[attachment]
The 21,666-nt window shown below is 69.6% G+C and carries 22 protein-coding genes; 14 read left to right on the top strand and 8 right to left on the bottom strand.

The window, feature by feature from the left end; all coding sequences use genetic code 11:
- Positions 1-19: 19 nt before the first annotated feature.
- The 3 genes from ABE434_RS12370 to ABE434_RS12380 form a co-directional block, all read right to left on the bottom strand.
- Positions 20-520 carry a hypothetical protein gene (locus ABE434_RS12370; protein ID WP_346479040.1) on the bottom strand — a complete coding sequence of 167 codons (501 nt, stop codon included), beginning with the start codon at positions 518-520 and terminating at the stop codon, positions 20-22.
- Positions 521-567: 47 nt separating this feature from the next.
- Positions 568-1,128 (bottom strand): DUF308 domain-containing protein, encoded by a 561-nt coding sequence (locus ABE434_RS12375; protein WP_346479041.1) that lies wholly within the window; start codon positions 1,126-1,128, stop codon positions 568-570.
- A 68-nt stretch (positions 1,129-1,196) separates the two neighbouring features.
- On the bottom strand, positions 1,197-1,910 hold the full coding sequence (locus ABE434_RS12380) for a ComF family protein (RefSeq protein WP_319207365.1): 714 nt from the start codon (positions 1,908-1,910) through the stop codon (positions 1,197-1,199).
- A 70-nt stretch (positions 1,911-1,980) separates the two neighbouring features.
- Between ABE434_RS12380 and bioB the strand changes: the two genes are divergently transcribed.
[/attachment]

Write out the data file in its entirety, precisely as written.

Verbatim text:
The 21,666-nt window shown below is 69.6% G+C and carries 22 protein-coding genes; 14 read left to right on the top strand and 8 right to left on the bottom strand.

The window, feature by feature from the left end; all coding sequences use genetic code 11:
- Positions 1-19: 19 nt before the first annotated feature.
- The 3 genes from ABE434_RS12370 to ABE434_RS12380 form a co-directional block, all read right to left on the bottom strand.
- Positions 20-520 carry a hypothetical protein gene (locus ABE434_RS12370; protein ID WP_346479040.1) on the bottom strand — a complete coding sequence of 167 codons (501 nt, stop codon included), beginning with the start codon at positions 518-520 and terminating at the stop codon, positions 20-22.
- Positions 521-567: 47 nt separating this feature from the next.
- Positions 568-1,128 (bottom strand): DUF308 domain-containing protein, encoded by a 561-nt coding sequence (locus ABE434_RS12375; protein WP_346479041.1) that lies wholly within the window; start codon positions 1,126-1,128, stop codon positions 568-570.
- A 68-nt stretch (positions 1,129-1,196) separates the two neighbouring features.
- On the bottom strand, positions 1,197-1,910 hold the full coding sequence (locus ABE434_RS12380) for a ComF family protein (RefSeq protein WP_319207365.1): 714 nt from the start codon (positions 1,908-1,910) through the stop codon (positions 1,197-1,199).
- A 70-nt stretch (positions 1,911-1,980) separates the two neighbouring features.
- Between ABE434_RS12380 and bioB the strand changes: the two genes are divergently transcribed.